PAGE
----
I just finished Project Euler 37 after a bit of debugging and can't figure out how to make it faster. Whenever I add extra tests that I want to speed the program up, it ends up just slowing it down. My primes test is from here. Please help me optimize!

from primes import test as is_prime
from itertools import product
from timeit import default_timer as timer

def is_trunc(list_num):
    num = ''.join(map(str, list_num)) # turn (1, 2, 3) into 123
    if is_prime(int(num)):
        for k in range(1, len(num)):
            if not is_prime(int(num[k:])) or not is_prime(int(num[:k])):
                return False
        return True
    return False

start = timer()
data = {"count": 0, "length": 2, "sum": 0}

while data["count"] < 11:
    for combo in product([1, 2, 3, 5, 7, 9], repeat = data["length"]):
        if is_trunc(combo):
            data["count"] += 1
            data["sum"] += int(''.join(map(str, list(combo))))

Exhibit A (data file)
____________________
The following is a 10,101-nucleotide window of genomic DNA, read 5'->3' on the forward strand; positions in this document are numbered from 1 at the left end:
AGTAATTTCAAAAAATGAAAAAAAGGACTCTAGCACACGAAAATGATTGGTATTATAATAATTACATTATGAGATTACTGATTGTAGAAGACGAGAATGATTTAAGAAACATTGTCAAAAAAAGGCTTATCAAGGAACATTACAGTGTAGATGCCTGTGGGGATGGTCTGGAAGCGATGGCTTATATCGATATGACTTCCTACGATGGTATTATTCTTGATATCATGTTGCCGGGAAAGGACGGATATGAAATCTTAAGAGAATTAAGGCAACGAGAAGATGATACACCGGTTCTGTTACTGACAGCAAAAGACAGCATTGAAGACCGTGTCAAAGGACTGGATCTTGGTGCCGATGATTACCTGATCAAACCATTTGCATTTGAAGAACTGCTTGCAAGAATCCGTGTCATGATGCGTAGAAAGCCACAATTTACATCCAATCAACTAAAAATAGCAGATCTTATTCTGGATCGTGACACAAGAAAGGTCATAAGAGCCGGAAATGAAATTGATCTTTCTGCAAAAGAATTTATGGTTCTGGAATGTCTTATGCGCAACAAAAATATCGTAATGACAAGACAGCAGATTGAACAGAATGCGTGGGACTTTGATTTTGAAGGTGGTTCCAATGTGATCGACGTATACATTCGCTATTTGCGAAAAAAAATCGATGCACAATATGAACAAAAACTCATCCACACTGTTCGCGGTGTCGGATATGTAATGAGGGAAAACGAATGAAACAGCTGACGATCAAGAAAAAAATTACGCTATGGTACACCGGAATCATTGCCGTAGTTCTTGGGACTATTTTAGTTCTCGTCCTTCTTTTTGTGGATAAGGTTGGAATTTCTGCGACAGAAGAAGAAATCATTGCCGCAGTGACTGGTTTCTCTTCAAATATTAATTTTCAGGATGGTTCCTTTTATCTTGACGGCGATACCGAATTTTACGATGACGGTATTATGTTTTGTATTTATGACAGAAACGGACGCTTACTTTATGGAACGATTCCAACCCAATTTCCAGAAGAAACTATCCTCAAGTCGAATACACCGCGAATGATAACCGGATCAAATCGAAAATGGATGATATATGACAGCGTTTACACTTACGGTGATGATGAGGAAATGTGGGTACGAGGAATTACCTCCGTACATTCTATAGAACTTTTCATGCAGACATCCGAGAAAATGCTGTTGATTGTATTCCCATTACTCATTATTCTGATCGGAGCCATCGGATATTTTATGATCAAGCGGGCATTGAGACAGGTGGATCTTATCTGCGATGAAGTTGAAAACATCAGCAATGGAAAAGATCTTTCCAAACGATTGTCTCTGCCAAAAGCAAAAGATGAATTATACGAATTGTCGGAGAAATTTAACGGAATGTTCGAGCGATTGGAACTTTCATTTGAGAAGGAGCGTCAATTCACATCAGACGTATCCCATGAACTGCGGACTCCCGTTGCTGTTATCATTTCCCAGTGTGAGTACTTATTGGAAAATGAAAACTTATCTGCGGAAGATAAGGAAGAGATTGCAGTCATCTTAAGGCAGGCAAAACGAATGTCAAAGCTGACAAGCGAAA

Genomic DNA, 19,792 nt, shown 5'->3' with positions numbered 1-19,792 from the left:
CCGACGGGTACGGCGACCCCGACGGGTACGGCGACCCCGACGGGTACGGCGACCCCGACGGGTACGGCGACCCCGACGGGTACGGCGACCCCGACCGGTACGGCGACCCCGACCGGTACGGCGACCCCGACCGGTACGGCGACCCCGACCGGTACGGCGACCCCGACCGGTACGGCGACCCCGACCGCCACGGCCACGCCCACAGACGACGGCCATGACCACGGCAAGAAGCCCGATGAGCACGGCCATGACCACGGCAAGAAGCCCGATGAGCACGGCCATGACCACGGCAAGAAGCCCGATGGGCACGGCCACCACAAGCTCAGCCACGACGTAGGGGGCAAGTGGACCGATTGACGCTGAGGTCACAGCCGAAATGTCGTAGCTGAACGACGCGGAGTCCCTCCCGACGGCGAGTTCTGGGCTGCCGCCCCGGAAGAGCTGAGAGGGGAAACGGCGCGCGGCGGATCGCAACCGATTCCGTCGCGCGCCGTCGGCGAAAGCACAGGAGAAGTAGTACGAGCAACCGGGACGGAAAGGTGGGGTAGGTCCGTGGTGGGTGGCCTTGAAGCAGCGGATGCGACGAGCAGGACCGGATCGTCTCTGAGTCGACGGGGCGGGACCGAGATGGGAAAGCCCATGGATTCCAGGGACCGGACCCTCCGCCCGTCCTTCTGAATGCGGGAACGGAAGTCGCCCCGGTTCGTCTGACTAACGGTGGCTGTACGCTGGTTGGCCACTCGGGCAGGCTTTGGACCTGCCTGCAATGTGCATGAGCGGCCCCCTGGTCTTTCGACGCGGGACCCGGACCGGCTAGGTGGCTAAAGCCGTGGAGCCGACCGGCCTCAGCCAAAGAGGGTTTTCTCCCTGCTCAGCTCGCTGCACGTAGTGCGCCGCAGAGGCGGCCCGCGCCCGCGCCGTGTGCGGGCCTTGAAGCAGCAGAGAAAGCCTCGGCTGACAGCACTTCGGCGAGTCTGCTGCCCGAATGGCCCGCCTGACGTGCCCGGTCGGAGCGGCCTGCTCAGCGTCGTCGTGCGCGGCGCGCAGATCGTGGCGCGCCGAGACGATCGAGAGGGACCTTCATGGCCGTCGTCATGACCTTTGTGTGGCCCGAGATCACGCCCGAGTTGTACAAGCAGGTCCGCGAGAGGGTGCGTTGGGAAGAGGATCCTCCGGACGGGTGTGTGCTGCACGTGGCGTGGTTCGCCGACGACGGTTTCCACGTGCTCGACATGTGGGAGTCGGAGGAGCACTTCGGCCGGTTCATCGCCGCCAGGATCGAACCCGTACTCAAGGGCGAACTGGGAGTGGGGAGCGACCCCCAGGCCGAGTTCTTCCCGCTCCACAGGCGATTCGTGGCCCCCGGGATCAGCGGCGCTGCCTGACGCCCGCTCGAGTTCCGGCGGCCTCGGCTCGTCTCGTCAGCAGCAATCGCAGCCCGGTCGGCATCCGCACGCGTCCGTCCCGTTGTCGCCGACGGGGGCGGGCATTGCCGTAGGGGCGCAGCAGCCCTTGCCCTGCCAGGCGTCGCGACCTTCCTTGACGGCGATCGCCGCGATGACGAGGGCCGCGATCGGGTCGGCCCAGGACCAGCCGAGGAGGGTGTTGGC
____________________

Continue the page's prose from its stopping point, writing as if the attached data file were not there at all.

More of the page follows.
data["length"] += 1

ans = data["sum"]
elapsed_time = (timer() - start) * 1000 # s --> ms

print "Found %d in %r ms." % (ans, elapsed_time)
  • 1
    \$\begingroup\$ Go to the Project Euler forum for that problem, page 8, a post by Cthuloid on April 16th, 2014 has Python code that finds the solution in 0.2 sec. \$\endgroup\$
    – Jaime
    Commented May 8, 2014 at 1:12

1 Answer 1


There's no need to convert lists to ints every time. Truncation from the right is an integer division by 10. Truncation from the left is modulo certain power of ten; you can keep track of the modulo as the loop progresses.

There's no need to run a very expensive primality every time. Keep track of the primes you already found.

PS: The biggest hint in the problem is that there's only 11 numbers of interest. There must be a way to prove that fact, and the proof is most likely constructive.


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